Do You Support BuddyPress Privacy?
By Jeff Sayre
In a recent post, I asked for ideas on how WordPress ecosytem developers can earn a living doing what they love to do—coding great-quality plugins for WordPress, BuddyPress, and bbPress. This post is my attempt to try the time–honored (but more than likely ineffective) request–for–donation approach for my BuddyPress Privacy Component.
Please Note: The new BuddyPress Privacy Component which will work with BP 1.2.7 is not yet available. The below PayPal button is for donation to support development. It is not a paywall that provides access to a download link for the Privacy Component. All of my WordPress and BuddyPress plugins to date are GPLed and are freely available on the WordPress Plugin Repository. Once the updated-version of the BuddyPress Privacy Component is ready, I will make it available in the same manner. Only donate if you want to provide development support.
But, I’m going to go about this in a slightly different way. This approach is a serious attempt at doing things differently. I hope it does not provoke the ire of my readers.
How is my approach going to be different? Well, I’m going to be upfront and honest about the time commitment on my part to code, update, and support my BuddyPress Privacy Component. Then, I’m going to appeal to your sensibilities. If that doesn’t work, I’m then going to leverage your needs!
Please click the first link above and read that, if you have not already. Then, come back to this post and continue reading.
First a Caveat
Please be advised that the approach I’m about to detail will be controversial. This is my attempt at one possible solution to the question posed in the first link above. It is an experiment at best.
Do I think that this approach will be warmly received? No. Do I think that it will be successful? No.
But perhaps it will stir up healthy conversation and some tangible solutions.
The Ever-Changing BuddyPress Landscape
BuddyPress version 1.2 is fast approaching its public release. However, the underlying codebase has undergone major code refactoring and even significant changes in functionality. So much has changed that it will require a significant amount of time to refactor my Privacy Component codebase to function properly in the newly-overhauled BP platform.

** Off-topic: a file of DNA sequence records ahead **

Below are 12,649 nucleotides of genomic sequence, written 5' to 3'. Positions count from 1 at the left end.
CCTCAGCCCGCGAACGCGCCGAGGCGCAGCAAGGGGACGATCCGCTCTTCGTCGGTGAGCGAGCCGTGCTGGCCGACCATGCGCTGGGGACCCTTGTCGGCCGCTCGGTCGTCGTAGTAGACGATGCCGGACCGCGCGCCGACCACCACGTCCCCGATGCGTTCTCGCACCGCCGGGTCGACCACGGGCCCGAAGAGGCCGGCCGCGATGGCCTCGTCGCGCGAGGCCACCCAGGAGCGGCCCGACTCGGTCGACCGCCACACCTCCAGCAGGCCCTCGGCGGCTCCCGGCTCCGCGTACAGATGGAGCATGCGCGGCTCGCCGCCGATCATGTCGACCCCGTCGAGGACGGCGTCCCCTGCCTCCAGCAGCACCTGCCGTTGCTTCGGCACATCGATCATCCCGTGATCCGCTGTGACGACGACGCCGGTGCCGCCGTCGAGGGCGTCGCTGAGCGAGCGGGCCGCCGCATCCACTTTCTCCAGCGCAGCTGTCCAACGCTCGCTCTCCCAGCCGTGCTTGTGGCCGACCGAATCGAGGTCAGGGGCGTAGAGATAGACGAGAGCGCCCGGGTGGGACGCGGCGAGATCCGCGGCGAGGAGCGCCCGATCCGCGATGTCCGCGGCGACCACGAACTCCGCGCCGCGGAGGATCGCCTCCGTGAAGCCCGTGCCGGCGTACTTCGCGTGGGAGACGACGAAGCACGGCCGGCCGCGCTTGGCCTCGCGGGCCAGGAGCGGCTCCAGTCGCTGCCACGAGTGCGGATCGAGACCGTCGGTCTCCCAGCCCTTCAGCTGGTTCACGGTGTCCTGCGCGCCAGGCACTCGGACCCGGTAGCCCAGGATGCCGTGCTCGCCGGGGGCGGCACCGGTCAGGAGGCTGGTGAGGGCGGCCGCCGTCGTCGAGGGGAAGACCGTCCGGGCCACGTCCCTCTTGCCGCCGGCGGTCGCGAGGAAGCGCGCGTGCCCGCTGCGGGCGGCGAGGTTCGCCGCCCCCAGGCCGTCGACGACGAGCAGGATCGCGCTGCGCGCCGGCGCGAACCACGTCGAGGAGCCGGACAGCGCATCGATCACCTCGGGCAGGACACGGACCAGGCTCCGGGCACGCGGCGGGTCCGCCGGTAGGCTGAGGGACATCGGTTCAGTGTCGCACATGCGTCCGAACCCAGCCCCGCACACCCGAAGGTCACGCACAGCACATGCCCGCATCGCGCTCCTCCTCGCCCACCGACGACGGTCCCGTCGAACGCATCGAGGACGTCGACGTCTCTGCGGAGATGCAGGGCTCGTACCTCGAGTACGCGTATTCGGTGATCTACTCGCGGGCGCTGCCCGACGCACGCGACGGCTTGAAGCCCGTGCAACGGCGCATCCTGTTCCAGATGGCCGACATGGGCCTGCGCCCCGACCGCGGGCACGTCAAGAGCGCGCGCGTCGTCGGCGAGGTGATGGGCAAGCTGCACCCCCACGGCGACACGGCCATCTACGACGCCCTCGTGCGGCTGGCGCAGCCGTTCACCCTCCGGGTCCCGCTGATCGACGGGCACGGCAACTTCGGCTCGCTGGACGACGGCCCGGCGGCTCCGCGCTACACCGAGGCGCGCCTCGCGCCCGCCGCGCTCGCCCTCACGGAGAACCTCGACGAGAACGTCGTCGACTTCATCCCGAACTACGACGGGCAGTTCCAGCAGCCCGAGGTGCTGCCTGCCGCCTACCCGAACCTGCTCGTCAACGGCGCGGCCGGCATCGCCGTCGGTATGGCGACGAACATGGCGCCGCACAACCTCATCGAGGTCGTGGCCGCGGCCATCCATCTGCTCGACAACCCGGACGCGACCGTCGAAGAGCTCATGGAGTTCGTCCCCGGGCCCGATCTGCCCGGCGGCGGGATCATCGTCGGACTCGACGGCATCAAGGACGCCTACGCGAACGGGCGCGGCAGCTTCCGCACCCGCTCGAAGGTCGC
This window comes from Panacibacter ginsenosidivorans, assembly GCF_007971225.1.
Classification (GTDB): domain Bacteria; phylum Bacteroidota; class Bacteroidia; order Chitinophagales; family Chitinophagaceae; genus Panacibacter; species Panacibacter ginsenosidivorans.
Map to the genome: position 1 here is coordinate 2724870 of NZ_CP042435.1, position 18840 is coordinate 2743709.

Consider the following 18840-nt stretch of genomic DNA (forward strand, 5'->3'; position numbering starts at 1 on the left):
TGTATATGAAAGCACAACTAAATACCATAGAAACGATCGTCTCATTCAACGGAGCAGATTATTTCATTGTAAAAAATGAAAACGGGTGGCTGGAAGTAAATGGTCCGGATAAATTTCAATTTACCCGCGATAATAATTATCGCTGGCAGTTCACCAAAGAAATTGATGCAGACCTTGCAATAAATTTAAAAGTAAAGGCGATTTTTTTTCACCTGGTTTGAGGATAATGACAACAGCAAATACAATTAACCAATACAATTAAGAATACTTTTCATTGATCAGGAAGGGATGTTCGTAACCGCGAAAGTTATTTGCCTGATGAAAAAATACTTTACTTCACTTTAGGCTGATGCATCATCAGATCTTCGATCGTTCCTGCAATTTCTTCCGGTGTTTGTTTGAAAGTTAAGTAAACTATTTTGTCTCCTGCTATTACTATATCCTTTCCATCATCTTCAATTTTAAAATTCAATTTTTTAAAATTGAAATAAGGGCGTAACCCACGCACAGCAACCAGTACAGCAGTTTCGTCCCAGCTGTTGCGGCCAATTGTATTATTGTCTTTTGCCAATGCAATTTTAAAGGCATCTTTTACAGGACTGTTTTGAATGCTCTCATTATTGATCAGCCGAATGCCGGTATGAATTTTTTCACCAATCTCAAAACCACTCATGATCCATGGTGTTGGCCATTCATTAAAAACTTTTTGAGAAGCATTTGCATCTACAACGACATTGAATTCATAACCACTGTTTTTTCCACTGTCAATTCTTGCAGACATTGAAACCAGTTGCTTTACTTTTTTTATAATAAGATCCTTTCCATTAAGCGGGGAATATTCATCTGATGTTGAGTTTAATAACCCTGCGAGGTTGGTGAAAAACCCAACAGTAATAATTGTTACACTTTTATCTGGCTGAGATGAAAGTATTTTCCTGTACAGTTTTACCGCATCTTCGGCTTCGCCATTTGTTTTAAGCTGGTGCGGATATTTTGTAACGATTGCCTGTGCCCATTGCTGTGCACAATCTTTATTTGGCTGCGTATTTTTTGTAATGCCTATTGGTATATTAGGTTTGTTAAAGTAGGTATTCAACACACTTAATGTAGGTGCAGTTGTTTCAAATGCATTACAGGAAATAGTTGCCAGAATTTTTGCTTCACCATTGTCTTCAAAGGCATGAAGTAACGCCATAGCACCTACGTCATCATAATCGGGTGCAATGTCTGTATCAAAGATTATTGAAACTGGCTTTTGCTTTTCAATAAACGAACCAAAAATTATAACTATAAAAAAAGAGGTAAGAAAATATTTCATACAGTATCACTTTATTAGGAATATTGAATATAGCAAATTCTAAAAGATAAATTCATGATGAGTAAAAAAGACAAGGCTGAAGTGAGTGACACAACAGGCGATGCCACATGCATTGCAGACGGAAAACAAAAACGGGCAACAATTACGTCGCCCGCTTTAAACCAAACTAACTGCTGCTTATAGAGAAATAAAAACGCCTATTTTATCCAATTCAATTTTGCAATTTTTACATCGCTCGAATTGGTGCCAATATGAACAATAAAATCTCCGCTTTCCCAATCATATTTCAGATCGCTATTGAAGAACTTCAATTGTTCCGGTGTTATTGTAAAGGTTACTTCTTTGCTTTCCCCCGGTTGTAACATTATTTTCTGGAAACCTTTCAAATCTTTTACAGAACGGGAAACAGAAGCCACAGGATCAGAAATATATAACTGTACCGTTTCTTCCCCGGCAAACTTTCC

I’m not complaining about the changes. I’m just stating a fact. I believe that BP version 1.2 will be superior to previous versions.
I’ve had discussions with a few other BuddyPress plugin developers who wonder if we’ll see similar codebase changes in future versions of the BuddyPress platform. At this stage, we have to assume that this is a real possibility. Therefore, it is only wise to plan accordingly, to assume that with each major new release, that parts of our plugins may require significant TLC. But again, when the dust settles, version 1.3 of BuddyPress will be superior to previous versions.
It’s Just Time, Right?
I currently estimate that it will take at least 30 to 40 hours of code refactoring and functional code changes to bring the current version of my BuddyPress Privacy Component up to working order for BP v1.2. Of course, not all of this time is for coding. A noticeable amount of this time is studying the changes to the BP codebase and figuring out how key object arrays, actions, and filters have changed. When version 1.3 comes out later this year, it may require a similar amount of effort. This estimate does not even take into account the incremental versions (1.2.x, 1.3.x) that could require fixes here and there. But, leaving the incremental version changes out of the equation, I estimate that this phase of the project will require between 60 and 80 hours of work in 2010.